Coccidiosis is also a pathology caused by egg-shaped parasites called coccidia, with which hens are often afflicted. When coccidiosis affects our hens, it can lead to death quickly.  It is necessary to act quickly with an anti-parasite treatment: usually amprolium. Amprolium is an antiprotozoal agent. Coccidia are parasites that stick to the walls of the intestines. There are several species of coccidia and almost all of them affect the intestinal wall and cause bleeding. Adult hens develop resistance to coccidia, but young hens and chicks are very vulnerable to them. Chickens get them by eating oocytes that live in the feces, which are found in food, water and soil.  They can be spread by wild animals and other infected hens.  Infected chickens dehydrate quickly and often get diarrhea.

Good practice recommends washing feed and water bowls, disinfecting them and keeping them away from perches. Keep litter dry and the poultry house well ventilated. Remove droppings near feeders and waterers.

There are still about 30 types of parasites and it would be impossible to describe them all in this article. Nevertheless, here are a few basics since many of these parasites are deadly.

 

Strategies to better control worm infestations :

Observe the weight of your hens and weigh them regularly.

Observe droppings daily

If your chickens are still sick, treat with a dewormer, prescribed by your veterinarian.

Keep your grass clippings low, as direct sun exposure kills worm eggs.

Avoid raising your chickens on concrete. Use a portable “Peck and Play” type poultry house to move your chickens to clean, grassy ground.

Don’t let your chickens live on bare ground for more than a day or two in a row: such ground is quickly filled with bacteria and parasites that reproduce.

For the most frequently used products: Consult your veterinarian for laying hens for questions and dosage or receive a prescription.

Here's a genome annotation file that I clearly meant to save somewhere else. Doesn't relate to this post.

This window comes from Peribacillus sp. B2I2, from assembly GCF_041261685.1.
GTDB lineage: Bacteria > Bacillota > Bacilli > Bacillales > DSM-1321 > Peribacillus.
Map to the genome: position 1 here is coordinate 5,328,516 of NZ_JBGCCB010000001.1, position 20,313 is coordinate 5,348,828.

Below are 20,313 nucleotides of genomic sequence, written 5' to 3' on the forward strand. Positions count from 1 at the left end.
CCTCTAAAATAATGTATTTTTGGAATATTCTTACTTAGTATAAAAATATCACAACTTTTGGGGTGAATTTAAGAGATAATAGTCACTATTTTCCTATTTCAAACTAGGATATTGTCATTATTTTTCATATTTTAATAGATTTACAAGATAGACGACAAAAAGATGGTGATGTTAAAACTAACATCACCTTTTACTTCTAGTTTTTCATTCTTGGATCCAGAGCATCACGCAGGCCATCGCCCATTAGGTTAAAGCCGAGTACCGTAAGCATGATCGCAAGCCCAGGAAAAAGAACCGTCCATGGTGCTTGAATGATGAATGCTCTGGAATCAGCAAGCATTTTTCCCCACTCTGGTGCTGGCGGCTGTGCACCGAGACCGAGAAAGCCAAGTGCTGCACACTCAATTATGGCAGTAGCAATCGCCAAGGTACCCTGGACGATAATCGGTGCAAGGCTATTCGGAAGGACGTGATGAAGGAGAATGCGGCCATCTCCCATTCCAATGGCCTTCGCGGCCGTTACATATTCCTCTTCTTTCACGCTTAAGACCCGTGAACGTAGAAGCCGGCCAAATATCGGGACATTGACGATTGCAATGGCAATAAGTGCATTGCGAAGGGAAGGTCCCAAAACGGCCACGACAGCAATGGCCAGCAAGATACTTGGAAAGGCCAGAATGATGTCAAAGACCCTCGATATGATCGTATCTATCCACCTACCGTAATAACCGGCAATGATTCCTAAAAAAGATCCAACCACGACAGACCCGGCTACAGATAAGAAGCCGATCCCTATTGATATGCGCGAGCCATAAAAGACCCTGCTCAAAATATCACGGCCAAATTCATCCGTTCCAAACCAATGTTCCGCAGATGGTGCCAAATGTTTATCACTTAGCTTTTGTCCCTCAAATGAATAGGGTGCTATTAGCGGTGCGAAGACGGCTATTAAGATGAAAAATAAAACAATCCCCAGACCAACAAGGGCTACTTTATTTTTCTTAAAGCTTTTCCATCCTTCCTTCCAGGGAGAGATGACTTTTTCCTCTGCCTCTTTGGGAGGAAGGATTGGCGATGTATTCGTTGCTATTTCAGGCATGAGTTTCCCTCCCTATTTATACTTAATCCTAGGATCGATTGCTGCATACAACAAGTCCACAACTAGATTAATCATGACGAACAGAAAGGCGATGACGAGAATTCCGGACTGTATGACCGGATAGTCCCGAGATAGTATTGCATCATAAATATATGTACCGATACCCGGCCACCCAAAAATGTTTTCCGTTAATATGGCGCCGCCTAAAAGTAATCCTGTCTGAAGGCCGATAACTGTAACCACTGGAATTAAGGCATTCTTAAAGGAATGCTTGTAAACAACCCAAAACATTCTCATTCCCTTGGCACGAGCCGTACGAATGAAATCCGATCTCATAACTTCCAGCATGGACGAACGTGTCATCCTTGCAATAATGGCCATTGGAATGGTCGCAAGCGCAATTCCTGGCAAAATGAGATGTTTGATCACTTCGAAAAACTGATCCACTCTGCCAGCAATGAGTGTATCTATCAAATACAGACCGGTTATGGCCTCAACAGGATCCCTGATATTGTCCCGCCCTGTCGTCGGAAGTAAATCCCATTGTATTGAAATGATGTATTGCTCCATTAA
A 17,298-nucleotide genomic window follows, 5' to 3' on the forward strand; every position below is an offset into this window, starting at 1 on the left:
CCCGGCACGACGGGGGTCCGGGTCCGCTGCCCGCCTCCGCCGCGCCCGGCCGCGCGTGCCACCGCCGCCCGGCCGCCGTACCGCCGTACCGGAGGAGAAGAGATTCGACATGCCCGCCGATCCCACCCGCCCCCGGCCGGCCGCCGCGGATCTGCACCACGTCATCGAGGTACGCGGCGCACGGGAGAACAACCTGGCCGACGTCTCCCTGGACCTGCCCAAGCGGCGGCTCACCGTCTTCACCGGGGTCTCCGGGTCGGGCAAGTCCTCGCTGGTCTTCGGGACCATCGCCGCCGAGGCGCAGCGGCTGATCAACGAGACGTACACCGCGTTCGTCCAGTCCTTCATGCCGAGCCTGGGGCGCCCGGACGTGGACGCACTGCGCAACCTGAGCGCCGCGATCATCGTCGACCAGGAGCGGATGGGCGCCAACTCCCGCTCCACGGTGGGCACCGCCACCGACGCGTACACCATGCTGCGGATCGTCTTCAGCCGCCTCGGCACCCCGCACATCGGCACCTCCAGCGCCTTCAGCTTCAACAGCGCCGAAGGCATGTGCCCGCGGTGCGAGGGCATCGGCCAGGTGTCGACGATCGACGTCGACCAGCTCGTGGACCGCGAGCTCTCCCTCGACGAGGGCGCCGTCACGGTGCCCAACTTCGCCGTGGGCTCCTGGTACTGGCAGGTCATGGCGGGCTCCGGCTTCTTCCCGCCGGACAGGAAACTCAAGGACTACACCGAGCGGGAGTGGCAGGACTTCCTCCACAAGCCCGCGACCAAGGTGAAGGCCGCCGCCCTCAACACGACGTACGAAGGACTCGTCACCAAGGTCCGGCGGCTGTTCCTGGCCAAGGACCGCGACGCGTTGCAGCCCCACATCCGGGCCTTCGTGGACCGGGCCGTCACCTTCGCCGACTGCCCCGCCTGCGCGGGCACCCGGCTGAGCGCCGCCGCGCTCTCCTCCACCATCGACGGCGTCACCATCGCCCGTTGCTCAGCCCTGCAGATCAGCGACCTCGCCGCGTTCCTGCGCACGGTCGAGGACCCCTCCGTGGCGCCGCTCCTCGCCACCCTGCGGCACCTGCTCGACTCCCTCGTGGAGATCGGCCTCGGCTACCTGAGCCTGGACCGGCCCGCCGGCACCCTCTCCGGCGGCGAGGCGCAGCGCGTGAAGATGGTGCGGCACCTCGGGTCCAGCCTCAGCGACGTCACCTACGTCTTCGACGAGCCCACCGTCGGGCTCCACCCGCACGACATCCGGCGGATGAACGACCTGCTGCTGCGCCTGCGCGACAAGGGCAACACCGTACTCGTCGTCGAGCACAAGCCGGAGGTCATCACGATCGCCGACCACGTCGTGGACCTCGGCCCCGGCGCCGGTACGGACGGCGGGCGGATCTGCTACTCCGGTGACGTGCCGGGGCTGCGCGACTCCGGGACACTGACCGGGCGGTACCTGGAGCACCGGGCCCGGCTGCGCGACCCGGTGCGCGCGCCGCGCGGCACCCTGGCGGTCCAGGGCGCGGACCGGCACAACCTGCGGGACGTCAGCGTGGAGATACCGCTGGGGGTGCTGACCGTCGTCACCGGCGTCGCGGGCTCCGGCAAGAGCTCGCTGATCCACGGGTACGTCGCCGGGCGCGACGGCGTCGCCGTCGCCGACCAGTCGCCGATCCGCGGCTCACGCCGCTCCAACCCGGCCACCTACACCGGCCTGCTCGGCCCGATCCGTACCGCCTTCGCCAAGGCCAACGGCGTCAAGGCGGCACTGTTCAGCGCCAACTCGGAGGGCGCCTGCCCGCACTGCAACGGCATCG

A good control strategy is to treat our hens during the fall and 2-3 times a year. In the fall, the idea is that we want to prevent a build-up of worms in the barn quarters during the winter.  Indeed, if you reduce the amount of parasites before bringing your hens more confined inside the barn, there will be less risk of contamination inside the barn and the aviary.  Chickens with worms lose weight even if they eat normally.  It is difficult to notice this and hens can have different types of worms, which sometimes do not cause too many problems for the hens.  It is not always easy to detect them. Some are invisible to our eyes, some bigger ones can be easy to see, and others if you put the droppings in a glass of water.  Sometimes they are just worm eggs, and only a laboratory test can detect them.

As a preventive measure, I recommend 2 to 3 treatments per year if your chickens go outside. In addition, the use of natural products such as apple cider vinegar, Vermex, Parasitix (Key of the fields) crushed pumpkin seeds, every week will act as a preventive measure and will maintain a good digestive health.

Why deworm your chickens?

Since worms induce weight loss, slow down laying and even death, it is important to use dewormers in the right way and to do prevention at all times.  There are several guidelines on this subject.

The first is to deworm in a natural way and the second is to use a medical dewormer. In both cases, there are pros and cons obviously.

There are many pharmaceutical companies that have developed drugs to treat worms in general and studies have been done on broiler chickens that are eaten and not on hens that lay eggs.

As a precaution, most companies warn us not to consume eggs during the treatment period (withdrawal period), but in reality no studies have shown that eggs could have been affected by worm treatments.

Industries that produce eggs and have hens indoors are not at all concerned about the worm problem because their hens do not go outside.  However, in the near future, when the law requires producers to keep hens outdoors free, they too will have to be treated for worms.

Concerning the precaution of not eating the eggs during the treatment period it is actually only a safety precaution since there is no evidence that there are residues of the medication absorbed in the blood or in the eggs of our hens.

The truth is that for safety reasons, companies must protect themselves and prefer the path of prevention and safety by suggesting not to consume the eggs for 2-3 weeks. This is called withdrawal time.

 

 

The most popular and widely used products are products such as Fenbendazole, Ivermectin and Piperazine-Wazine and Hygromycin-B. They are all prescribed by a veterinarian who will be able to identify the strain of worms to be treated.